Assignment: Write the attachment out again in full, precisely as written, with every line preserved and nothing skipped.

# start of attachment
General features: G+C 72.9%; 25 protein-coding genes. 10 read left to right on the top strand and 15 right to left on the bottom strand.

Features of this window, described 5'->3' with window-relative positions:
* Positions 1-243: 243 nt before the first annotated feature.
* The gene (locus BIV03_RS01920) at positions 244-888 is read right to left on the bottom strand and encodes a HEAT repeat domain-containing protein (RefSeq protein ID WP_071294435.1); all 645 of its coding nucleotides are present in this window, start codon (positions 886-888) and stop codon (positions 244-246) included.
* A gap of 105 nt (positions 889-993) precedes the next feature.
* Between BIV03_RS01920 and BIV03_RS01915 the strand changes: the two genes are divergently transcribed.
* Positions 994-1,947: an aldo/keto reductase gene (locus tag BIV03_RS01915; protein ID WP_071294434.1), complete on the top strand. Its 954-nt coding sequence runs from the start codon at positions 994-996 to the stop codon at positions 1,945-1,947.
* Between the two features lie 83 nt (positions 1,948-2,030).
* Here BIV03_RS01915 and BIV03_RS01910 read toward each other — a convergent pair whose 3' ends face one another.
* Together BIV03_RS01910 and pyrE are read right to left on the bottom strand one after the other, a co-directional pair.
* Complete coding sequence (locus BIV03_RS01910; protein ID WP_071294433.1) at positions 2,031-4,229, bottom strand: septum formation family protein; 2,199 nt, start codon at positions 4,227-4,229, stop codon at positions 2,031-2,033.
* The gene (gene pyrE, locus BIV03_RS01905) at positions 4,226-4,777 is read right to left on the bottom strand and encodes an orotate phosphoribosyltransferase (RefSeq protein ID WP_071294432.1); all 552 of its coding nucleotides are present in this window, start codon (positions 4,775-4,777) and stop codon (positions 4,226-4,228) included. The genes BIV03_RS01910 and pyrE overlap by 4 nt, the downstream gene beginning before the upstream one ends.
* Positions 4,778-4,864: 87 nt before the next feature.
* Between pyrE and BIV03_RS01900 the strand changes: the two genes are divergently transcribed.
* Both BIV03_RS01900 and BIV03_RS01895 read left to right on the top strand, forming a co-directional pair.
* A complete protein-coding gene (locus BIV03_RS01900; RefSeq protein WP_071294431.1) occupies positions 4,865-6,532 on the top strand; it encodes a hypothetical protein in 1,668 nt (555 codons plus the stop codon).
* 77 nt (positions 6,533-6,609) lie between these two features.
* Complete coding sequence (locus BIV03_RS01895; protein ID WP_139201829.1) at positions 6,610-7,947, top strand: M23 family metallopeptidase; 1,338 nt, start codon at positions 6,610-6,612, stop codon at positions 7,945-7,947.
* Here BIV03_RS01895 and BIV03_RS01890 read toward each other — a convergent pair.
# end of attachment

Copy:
General features: G+C 72.9%; 25 protein-coding genes. 10 read left to right on the top strand and 15 right to left on the bottom strand.

Features of this window, described 5'->3' with window-relative positions:
* Positions 1-243: 243 nt before the first annotated feature.
* The gene (locus BIV03_RS01920) at positions 244-888 is read right to left on the bottom strand and encodes a HEAT repeat domain-containing protein (RefSeq protein ID WP_071294435.1); all 645 of its coding nucleotides are present in this window, start codon (positions 886-888) and stop codon (positions 244-246) included.
* A gap of 105 nt (positions 889-993) precedes the next feature.
* Between BIV03_RS01920 and BIV03_RS01915 the strand changes: the two genes are divergently transcribed.
* Positions 994-1,947: an aldo/keto reductase gene (locus tag BIV03_RS01915; protein ID WP_071294434.1), complete on the top strand. Its 954-nt coding sequence runs from the start codon at positions 994-996 to the stop codon at positions 1,945-1,947.
* Between the two features lie 83 nt (positions 1,948-2,030).
* Here BIV03_RS01915 and BIV03_RS01910 read toward each other — a convergent pair whose 3' ends face one another.
* Together BIV03_RS01910 and pyrE are read right to left on the bottom strand one after the other, a co-directional pair.
* Complete coding sequence (locus BIV03_RS01910; protein ID WP_071294433.1) at positions 2,031-4,229, bottom strand: septum formation family protein; 2,199 nt, start codon at positions 4,227-4,229, stop codon at positions 2,031-2,033.
* The gene (gene pyrE, locus BIV03_RS01905) at positions 4,226-4,777 is read right to left on the bottom strand and encodes an orotate phosphoribosyltransferase (RefSeq protein ID WP_071294432.1); all 552 of its coding nucleotides are present in this window, start codon (positions 4,775-4,777) and stop codon (positions 4,226-4,228) included. The genes BIV03_RS01910 and pyrE overlap by 4 nt, the downstream gene beginning before the upstream one ends.
* Positions 4,778-4,864: 87 nt before the next feature.
* Between pyrE and BIV03_RS01900 the strand changes: the two genes are divergently transcribed.
* Both BIV03_RS01900 and BIV03_RS01895 read left to right on the top strand, forming a co-directional pair.
* A complete protein-coding gene (locus BIV03_RS01900; RefSeq protein WP_071294431.1) occupies positions 4,865-6,532 on the top strand; it encodes a hypothetical protein in 1,668 nt (555 codons plus the stop codon).
* 77 nt (positions 6,533-6,609) lie between these two features.
* Complete coding sequence (locus BIV03_RS01895; protein ID WP_139201829.1) at positions 6,610-7,947, top strand: M23 family metallopeptidase; 1,338 nt, start codon at positions 6,610-6,612, stop codon at positions 7,945-7,947.
* Here BIV03_RS01895 and BIV03_RS01890 read toward each other — a convergent pair.